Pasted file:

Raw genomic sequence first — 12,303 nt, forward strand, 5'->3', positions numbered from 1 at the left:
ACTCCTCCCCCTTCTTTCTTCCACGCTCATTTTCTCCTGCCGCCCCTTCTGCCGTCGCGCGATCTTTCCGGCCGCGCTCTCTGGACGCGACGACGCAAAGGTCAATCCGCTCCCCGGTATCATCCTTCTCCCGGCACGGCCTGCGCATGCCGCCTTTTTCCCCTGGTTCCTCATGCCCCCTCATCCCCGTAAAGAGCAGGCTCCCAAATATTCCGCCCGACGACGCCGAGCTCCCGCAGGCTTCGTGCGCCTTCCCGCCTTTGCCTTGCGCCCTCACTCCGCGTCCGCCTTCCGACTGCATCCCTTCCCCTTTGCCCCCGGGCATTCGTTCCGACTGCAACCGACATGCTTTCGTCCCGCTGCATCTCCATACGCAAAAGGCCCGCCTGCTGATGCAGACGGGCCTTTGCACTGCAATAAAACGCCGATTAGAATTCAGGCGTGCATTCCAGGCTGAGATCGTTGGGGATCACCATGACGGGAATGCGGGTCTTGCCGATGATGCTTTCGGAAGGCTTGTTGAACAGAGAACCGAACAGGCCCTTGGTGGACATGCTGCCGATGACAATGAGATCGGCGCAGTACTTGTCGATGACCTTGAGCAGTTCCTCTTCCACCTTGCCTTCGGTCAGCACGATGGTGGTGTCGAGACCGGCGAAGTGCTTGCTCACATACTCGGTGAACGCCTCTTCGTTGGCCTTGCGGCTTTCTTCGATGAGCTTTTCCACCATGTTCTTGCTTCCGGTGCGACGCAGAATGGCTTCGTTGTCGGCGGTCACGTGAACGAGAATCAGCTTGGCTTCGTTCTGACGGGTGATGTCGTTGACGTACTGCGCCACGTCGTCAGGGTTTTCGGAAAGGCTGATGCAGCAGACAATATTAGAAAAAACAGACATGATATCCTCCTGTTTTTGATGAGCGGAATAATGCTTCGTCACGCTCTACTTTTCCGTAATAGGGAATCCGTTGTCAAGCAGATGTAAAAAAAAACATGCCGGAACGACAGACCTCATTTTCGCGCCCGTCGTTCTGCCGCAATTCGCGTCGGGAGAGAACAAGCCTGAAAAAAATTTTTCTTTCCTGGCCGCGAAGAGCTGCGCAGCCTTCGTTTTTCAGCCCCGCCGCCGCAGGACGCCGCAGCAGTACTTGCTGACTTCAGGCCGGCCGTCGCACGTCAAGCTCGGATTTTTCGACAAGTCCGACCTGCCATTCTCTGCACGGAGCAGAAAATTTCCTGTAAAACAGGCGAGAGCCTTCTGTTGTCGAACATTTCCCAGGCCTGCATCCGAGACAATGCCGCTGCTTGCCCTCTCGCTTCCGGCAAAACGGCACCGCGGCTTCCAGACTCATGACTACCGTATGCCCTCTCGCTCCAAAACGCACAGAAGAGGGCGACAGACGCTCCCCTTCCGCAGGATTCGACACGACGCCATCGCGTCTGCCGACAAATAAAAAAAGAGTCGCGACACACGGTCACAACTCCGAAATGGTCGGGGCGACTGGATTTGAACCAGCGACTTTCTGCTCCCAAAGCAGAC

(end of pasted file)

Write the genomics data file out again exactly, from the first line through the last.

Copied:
Raw genomic sequence first — 12,303 nt, forward strand, 5'->3', positions numbered from 1 at the left:
ACTCCTCCCCCTTCTTTCTTCCACGCTCATTTTCTCCTGCCGCCCCTTCTGCCGTCGCGCGATCTTTCCGGCCGCGCTCTCTGGACGCGACGACGCAAAGGTCAATCCGCTCCCCGGTATCATCCTTCTCCCGGCACGGCCTGCGCATGCCGCCTTTTTCCCCTGGTTCCTCATGCCCCCTCATCCCCGTAAAGAGCAGGCTCCCAAATATTCCGCCCGACGACGCCGAGCTCCCGCAGGCTTCGTGCGCCTTCCCGCCTTTGCCTTGCGCCCTCACTCCGCGTCCGCCTTCCGACTGCATCCCTTCCCCTTTGCCCCCGGGCATTCGTTCCGACTGCAACCGACATGCTTTCGTCCCGCTGCATCTCCATACGCAAAAGGCCCGCCTGCTGATGCAGACGGGCCTTTGCACTGCAATAAAACGCCGATTAGAATTCAGGCGTGCATTCCAGGCTGAGATCGTTGGGGATCACCATGACGGGAATGCGGGTCTTGCCGATGATGCTTTCGGAAGGCTTGTTGAACAGAGAACCGAACAGGCCCTTGGTGGACATGCTGCCGATGACAATGAGATCGGCGCAGTACTTGTCGATGACCTTGAGCAGTTCCTCTTCCACCTTGCCTTCGGTCAGCACGATGGTGGTGTCGAGACCGGCGAAGTGCTTGCTCACATACTCGGTGAACGCCTCTTCGTTGGCCTTGCGGCTTTCTTCGATGAGCTTTTCCACCATGTTCTTGCTTCCGGTGCGACGCAGAATGGCTTCGTTGTCGGCGGTCACGTGAACGAGAATCAGCTTGGCTTCGTTCTGACGGGTGATGTCGTTGACGTACTGCGCCACGTCGTCAGGGTTTTCGGAAAGGCTGATGCAGCAGACAATATTAGAAAAAACAGACATGATATCCTCCTGTTTTTGATGAGCGGAATAATGCTTCGTCACGCTCTACTTTTCCGTAATAGGGAATCCGTTGTCAAGCAGATGTAAAAAAAAACATGCCGGAACGACAGACCTCATTTTCGCGCCCGTCGTTCTGCCGCAATTCGCGTCGGGAGAGAACAAGCCTGAAAAAAATTTTTCTTTCCTGGCCGCGAAGAGCTGCGCAGCCTTCGTTTTTCAGCCCCGCCGCCGCAGGACGCCGCAGCAGTACTTGCTGACTTCAGGCCGGCCGTCGCACGTCAAGCTCGGATTTTTCGACAAGTCCGACCTGCCATTCTCTGCACGGAGCAGAAAATTTCCTGTAAAACAGGCGAGAGCCTTCTGTTGTCGAACATTTCCCAGGCCTGCATCCGAGACAATGCCGCTGCTTGCCCTCTCGCTTCCGGCAAAACGGCACCGCGGCTTCCAGACTCATGACTACCGTATGCCCTCTCGCTCCAAAACGCACAGAAGAGGGCGACAGACGCTCCCCTTCCGCAGGATTCGACACGACGCCATCGCGTCTGCCGACAAATAAAAAAAGAGTCGCGACACACGGTCACAACTCCGAAATGGTCGGGGCGACTGGATTTGAACCAGCGACTTTCTGCTCCCAAAGCAGAC